Verifying Controllers Against Adversarial Examples with Bayesian Optimization

02/23/2018 ∙ by Shromona Ghosh, et al. ∙ ETH Zurich berkeley college 0

Recent successes in reinforcement learning have lead to the development of complex controllers for real-world robots. As these robots are deployed in safety-critical applications and interact with humans, it becomes critical to ensure safety in order to avoid causing harm. A first step in this direction is to test the controllers in simulation. To be able to do this, we need to capture what we mean by safety and then efficiently search the space of all behaviors to see if they are safe. In this paper, we present an active-testing framework based on Bayesian Optimization. We specify safety constraints using logic and exploit structure in the problem in order to test the system for adversarial counter examples that violate the safety specifications. These specifications are defined as complex boolean combinations of smooth functions on the trajectories and, unlike reward functions in reinforcement learning, are expressive and impose hard constraints on the system. In our framework, we exploit regularity assumptions on individual functions in form of a Gaussian Process (GP) prior. We combine these into a coherent optimization framework using problem structure. The resulting algorithm is able to provably verify complex safety specifications or alternatively find counter examples. Experimental results show that the proposed method is able to find adversarial examples quickly.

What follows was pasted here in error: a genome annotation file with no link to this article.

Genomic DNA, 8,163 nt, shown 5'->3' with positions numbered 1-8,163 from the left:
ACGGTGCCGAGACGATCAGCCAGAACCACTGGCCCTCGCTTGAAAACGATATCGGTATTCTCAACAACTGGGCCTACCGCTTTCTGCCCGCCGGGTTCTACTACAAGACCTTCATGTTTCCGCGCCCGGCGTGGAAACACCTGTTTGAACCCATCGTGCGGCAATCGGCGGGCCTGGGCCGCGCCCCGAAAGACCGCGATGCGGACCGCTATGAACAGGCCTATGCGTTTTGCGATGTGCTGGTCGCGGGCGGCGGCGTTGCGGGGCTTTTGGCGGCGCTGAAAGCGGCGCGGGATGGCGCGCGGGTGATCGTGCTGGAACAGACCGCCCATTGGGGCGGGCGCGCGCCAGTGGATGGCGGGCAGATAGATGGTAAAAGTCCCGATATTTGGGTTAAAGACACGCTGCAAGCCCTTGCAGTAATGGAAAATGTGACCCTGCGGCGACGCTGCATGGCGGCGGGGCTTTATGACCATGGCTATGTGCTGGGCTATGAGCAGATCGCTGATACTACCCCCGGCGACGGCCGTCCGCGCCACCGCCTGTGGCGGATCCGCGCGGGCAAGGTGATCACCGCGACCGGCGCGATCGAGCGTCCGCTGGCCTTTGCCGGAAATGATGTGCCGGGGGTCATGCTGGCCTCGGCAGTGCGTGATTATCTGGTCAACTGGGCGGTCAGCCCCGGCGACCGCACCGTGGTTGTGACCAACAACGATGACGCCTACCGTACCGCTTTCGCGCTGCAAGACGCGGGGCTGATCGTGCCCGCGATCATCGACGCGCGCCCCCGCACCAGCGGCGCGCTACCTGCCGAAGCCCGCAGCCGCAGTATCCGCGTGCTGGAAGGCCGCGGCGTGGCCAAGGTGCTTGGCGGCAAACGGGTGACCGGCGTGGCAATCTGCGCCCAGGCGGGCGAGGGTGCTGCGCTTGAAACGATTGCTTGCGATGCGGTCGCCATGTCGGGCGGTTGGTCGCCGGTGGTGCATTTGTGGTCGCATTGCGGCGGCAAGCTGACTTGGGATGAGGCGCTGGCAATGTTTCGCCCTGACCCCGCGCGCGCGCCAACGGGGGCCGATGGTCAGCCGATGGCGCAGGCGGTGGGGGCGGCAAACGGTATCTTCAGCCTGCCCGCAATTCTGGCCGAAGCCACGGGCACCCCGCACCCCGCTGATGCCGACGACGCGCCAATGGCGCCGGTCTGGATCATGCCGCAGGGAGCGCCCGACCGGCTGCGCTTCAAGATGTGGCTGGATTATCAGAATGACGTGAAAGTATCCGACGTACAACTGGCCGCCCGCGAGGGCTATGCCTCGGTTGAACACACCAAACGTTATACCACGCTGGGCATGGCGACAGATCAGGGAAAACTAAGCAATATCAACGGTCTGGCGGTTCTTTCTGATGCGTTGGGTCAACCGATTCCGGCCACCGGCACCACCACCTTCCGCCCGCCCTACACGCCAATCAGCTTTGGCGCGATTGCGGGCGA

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I Introduction

In recent years, research in control theory and robotics has focused on developing efficient controllers for robots that operate in the real world. Controller synthesis techniques such as reinforcement learning, optimal control, and model predictive control have been used to synthesize complex policies. However, if there is a large amount of uncertainty about the real world environment that the system interacts with, the robustness of the synthesized controller becomes critical. This is particularly true in safety-critical systems, where the actions of an autonomous agent may affect human lives. This motivates us to provably verify the properties of controllers in simulation before deployment in the real world.